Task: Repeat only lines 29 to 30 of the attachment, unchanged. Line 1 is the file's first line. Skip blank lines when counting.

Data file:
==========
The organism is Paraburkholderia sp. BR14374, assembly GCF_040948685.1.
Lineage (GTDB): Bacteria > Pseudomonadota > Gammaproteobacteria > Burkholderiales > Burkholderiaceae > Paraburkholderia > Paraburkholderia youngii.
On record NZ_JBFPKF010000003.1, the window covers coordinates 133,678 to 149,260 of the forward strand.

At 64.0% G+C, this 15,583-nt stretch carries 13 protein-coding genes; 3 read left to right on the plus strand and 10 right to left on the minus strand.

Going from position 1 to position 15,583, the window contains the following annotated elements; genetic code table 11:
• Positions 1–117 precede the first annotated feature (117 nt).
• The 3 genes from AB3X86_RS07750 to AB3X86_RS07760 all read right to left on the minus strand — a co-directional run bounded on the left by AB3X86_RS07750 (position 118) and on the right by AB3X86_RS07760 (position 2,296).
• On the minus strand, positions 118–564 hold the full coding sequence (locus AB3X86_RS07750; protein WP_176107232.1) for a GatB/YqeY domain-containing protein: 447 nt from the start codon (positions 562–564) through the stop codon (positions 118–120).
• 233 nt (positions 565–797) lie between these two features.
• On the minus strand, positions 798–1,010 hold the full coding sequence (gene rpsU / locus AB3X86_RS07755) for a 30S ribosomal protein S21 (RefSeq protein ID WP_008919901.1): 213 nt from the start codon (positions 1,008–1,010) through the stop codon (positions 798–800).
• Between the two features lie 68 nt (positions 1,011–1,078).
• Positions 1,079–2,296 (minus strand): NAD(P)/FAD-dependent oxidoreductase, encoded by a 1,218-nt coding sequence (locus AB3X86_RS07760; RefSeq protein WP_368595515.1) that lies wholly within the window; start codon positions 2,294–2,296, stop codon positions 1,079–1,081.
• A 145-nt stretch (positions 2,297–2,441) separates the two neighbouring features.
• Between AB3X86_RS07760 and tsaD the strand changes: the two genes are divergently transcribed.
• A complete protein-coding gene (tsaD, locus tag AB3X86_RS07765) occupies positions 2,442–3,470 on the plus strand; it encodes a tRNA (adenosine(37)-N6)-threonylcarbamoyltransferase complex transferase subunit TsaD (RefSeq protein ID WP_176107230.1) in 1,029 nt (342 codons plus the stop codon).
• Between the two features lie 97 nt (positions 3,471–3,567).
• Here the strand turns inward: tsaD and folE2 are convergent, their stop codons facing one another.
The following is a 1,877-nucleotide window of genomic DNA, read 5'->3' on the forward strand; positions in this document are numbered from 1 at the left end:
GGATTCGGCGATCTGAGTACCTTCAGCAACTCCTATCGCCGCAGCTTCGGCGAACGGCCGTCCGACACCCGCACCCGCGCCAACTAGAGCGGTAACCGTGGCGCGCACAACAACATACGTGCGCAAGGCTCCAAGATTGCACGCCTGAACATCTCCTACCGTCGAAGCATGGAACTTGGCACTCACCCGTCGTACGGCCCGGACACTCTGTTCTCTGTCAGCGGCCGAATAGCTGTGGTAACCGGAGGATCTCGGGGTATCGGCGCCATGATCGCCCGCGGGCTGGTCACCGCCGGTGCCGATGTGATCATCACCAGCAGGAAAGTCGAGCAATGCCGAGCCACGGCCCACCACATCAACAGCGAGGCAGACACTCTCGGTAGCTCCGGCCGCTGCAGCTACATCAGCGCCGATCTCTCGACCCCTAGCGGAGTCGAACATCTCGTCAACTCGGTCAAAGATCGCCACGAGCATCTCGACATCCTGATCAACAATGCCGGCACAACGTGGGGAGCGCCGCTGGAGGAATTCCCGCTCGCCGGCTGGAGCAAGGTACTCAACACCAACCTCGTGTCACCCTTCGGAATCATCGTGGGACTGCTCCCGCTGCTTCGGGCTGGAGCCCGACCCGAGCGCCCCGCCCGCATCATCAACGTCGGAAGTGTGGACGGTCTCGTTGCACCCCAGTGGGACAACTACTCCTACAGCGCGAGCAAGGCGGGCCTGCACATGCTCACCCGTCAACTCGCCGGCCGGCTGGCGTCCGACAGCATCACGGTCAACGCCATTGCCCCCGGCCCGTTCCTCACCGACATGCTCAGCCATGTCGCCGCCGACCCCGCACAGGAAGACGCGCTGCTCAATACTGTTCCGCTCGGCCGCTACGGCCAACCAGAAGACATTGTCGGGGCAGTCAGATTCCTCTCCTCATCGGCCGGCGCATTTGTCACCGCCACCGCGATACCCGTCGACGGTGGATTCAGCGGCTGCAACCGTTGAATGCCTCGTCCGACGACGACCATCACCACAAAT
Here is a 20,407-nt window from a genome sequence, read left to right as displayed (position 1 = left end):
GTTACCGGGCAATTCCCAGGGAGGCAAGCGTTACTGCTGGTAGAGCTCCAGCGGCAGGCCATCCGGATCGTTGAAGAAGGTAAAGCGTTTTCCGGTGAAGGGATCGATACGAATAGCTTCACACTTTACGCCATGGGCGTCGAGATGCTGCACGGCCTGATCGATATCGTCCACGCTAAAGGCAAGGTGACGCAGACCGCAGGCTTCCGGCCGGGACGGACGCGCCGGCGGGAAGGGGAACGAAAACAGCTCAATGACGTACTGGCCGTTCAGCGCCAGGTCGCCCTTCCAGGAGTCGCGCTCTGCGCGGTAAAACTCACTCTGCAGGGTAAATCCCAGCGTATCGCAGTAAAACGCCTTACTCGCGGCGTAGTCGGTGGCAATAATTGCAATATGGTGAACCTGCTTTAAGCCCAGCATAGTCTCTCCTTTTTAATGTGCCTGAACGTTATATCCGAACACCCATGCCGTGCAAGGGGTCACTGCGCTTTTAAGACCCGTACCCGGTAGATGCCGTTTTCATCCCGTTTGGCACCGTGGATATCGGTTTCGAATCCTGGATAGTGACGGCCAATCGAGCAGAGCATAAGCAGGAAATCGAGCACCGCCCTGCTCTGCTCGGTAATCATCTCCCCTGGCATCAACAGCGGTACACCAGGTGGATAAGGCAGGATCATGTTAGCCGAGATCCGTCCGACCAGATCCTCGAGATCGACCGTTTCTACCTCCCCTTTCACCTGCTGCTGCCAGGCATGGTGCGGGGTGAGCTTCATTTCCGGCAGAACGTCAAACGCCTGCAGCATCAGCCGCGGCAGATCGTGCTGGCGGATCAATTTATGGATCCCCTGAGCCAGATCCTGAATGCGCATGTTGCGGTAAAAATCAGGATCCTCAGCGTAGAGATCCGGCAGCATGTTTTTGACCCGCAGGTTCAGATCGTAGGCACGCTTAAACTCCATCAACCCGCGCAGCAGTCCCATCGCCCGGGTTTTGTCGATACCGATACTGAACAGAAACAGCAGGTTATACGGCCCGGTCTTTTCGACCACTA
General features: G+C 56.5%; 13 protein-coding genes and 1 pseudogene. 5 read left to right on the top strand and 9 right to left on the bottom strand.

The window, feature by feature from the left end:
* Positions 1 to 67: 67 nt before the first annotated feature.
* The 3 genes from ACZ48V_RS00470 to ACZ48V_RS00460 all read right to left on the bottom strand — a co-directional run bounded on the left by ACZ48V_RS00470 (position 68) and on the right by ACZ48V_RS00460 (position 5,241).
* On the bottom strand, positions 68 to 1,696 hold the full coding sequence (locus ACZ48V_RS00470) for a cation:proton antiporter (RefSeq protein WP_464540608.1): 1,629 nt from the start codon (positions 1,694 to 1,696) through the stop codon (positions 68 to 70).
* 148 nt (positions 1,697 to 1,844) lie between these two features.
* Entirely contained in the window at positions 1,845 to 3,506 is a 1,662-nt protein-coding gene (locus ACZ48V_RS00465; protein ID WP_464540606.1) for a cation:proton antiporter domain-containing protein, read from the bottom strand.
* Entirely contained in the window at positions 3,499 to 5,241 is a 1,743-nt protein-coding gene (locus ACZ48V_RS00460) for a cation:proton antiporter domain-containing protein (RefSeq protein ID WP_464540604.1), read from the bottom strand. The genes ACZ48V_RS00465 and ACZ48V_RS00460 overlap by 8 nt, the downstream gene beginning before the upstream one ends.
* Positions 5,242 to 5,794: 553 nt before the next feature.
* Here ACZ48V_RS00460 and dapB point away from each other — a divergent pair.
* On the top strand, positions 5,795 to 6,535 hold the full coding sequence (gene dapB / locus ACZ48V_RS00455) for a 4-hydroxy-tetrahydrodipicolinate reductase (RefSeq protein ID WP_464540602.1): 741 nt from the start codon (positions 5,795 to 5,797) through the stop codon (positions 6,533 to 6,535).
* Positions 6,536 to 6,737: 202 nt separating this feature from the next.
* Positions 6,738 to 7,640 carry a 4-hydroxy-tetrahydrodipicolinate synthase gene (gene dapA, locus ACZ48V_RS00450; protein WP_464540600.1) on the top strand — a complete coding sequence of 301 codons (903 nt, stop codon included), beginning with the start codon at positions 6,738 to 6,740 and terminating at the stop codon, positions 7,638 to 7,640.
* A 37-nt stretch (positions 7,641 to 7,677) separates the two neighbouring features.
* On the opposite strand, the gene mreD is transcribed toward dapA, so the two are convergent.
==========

* Entirely contained in the window at positions 3,499 to 5,241 is a 1,743-nt protein-coding gene (locus ACZ48V_RS00460) for a cation:proton antiporter domain-containing protein (RefSeq protein ID WP_464540604.1), read from the bottom strand. The genes ACZ48V_RS00465 and ACZ48V_RS00460 overlap by 8 nt, the downstream gene beginning before the upstream one ends.
* Positions 5,242 to 5,794: 553 nt before the next feature.